For example, a training data record 207 may include an actual outcome field, yi, which can be either 1 or 0, indicating whether a specific instance of a specimen mushroom is poisonous. In this manner, a predicted probability of the logistic model 130 can be compared with the actual outcome to measure performance of the logistic model 130.

In some examples, the data records 205 also include evaluation data records 208. The evaluation data records 208 can also include potential features to be added to the logistic model 130. In some examples, the evaluation data records 208 also include additional information about actual outcomes corresponding to the instances in the data records 205. As described below, in some examples, the feature selection component 135 evaluates and ranks the potential features in the evaluation data records 208.

Returning now to the example of Internet images 140, as shown in FIG. 3, features 300 a-h, collectively 300 (mathematically represented as a vector, {right arrow over (x)}), are drawn from a pool of potential features that are attributes of the underlying Internet image 140. Features 300 may include attributes of an Internet image 140, such as image height 300 a, image width 300 b, image caption, image text style 300 c, image type 300 d, image color 300 e, and image universal resource locator (URL) 300 f.

In some implementations, in the logistic model 130, values of features 300 are assumed to be binary. Non-binary features may be transformed into binary values using techniques known to those skilled in the art. For example, non-binary categorical features may be transformed using an “exploding” technique, i.e., for each value of the non-binary categorical feature a new Boolean feature is created that is true if and only if the original feature had that value. For example, if the non-binary categorical feature was “car_color” then the Boolean features derived using this technique are “car_color_red,” “car_color_blue,” etc. Accordingly, using this technique a “feature class” having, e.g., k disjoint binary features is created in which each binary feature corresponds to a discrete value of the non-binary categorical feature. In some examples, the same technique may be applied to continuous features.

As described above, the logistic model 130 is described by a vector of coefficients, {right arrow over (β)}, or weights assigned to each feature 300 in the logistic model 130. The value of a predicted probability, p, of an event, e.g., probability whether the Internet image 140 is an Internet advertisement, is computed based on the logistic model 130. To evaluate the performance of the logistic model 130, the value of the predicted probability, p, is compared with the observed outcome y, which can have a value of 1 or 0, depending on whether the Internet image 140 is actually an Internet advertisement. The logistic model 130 represents log odds of the event as a linear model given in equation (1) below.

log ( p 1 - p ) = β -> x -> ( 1 )

Expression (1) above is equivalent to the representation of p, shown below as equation (2).

p = P ( y = 1 ) = f ( x -> , β -> ) = x -> β -> 1 + x -> β -> ( 2 )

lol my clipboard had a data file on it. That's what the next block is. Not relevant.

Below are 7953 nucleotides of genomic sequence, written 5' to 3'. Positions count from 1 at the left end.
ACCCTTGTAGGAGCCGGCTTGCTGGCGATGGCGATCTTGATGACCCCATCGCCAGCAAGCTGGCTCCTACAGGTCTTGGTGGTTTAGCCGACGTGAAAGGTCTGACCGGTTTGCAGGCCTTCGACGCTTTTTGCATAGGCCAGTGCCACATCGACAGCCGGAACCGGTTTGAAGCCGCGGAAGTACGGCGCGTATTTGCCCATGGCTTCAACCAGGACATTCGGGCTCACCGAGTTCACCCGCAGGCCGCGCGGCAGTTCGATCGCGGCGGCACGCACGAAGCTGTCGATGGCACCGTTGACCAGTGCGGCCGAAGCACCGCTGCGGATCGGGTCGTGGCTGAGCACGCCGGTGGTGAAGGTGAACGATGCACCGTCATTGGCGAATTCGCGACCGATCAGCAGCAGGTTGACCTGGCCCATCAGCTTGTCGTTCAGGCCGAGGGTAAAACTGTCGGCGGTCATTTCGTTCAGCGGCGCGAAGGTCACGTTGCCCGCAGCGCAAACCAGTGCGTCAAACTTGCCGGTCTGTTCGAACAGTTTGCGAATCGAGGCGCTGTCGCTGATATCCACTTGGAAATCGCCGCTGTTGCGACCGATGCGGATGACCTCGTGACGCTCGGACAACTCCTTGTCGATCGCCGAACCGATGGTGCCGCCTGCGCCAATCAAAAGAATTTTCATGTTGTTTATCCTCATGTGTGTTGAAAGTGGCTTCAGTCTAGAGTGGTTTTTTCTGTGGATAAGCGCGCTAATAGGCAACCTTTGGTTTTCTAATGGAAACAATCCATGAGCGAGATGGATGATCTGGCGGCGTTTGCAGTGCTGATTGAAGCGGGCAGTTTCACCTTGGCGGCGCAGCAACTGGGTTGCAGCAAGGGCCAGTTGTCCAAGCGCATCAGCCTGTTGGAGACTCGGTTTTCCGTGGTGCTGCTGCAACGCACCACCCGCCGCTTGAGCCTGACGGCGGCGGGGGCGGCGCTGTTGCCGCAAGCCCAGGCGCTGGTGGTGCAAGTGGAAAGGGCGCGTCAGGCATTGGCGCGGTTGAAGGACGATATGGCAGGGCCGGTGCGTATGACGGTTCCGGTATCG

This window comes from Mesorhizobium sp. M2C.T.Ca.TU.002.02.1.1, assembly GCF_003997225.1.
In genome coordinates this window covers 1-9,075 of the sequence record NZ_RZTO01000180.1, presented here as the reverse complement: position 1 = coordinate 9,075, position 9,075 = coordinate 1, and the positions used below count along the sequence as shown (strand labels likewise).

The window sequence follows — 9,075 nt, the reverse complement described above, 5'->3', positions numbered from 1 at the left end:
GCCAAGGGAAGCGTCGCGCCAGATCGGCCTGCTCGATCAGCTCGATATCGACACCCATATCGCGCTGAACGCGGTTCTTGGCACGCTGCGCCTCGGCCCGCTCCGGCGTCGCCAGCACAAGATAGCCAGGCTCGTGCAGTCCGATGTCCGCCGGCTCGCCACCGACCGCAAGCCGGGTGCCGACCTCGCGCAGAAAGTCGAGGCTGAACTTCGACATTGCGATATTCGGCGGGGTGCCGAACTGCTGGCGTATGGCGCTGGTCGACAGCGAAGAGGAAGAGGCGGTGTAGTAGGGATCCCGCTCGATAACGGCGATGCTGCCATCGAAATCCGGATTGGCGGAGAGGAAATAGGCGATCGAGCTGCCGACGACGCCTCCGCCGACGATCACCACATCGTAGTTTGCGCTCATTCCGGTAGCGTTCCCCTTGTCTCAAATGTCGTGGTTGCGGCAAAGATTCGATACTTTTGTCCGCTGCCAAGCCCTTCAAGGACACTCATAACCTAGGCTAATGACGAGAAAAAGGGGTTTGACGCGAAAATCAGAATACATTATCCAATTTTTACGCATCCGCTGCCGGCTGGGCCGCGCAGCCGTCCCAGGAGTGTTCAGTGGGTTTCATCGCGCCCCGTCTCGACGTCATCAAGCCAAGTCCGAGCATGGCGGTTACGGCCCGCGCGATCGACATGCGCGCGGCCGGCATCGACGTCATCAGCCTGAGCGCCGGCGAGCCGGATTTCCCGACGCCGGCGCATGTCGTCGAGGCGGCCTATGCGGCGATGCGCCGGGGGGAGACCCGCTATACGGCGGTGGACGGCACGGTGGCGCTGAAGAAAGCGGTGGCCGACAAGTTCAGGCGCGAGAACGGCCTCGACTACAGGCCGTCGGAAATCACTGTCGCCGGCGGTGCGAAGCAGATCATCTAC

The vector of coefficients, {right arrow over (β)}, is typically learned by optimizing the data's unpenalized loglikehood function as shown by expressions (3) and (4) below.

L ( X , β -> ) = i = 1 N ( y i ln f ( x -> i , β -> ) + ( 1 - y i ) ln ( 1 - f ( x -> i , β -> ) ) ) ( 3 ) β -> opt = arg max β -> i = 1 N ( y i ln ( x -> i , β -> ) + ( 1 - y i ) ln ( 1 - f ( x -> i , β -> ) ) ) ( 4 )

Referring now to FIG. 4, the feature selection component 135 evaluates a new feature 405, x′d, from a pool of potential features 410 (x′1, x′2, . . . ). In some examples, the pool of potential features 410 are contained in training and evaluation data records 205 in databases 200.

The logistic model 130, fd, (having an associated predicted probability, p) is described by existing features (x1, x2, . . . ). The feature selection component 135 uses an optimization process for determining whether the new feature 405 x′d, should be added to the logistic model 130. For example, the feature selection component 135 uses a single feature optimization (SFO) process. As described in detail below, in the SFO process, each potential feature 410 is evaluated and ranked based on its estimated effect on performance of a newly learned approximate model 420.

The approximate model 420 is derived for each new feature 405, x′d, being evaluated by re-learning the logistic model 130 over the new feature 405, while holding the existing features 430 constant. A value of an estimated coefficient, β′d, corresponding to the new feature 405, x′d, is determined based on the approximate model 420. For example, the estimated coefficient β′d can be determined by maximizing the loglikelihood of the data corresponding to the new feature 405 as shown by expression (5).

arg max β d i = 1 N ( y i ln f d ( x -> i , β -> ) + ( 1 - y i ) ln ( 1 - f d ( x -> i , β -> ) ) ) ( 5 )

As shown in FIG. 4, fd ({right arrow over (x)}i,{right arrow over (β)}) denotes the newly learned approximate model 420 over the existing features 430 and the new feature 405. The approximate model 420 is given by expression (6) below.

f d ( x -> i , β -> ) = β -> x -> i + x id β d 1 + β -> x -> i + x id β d ( 6 )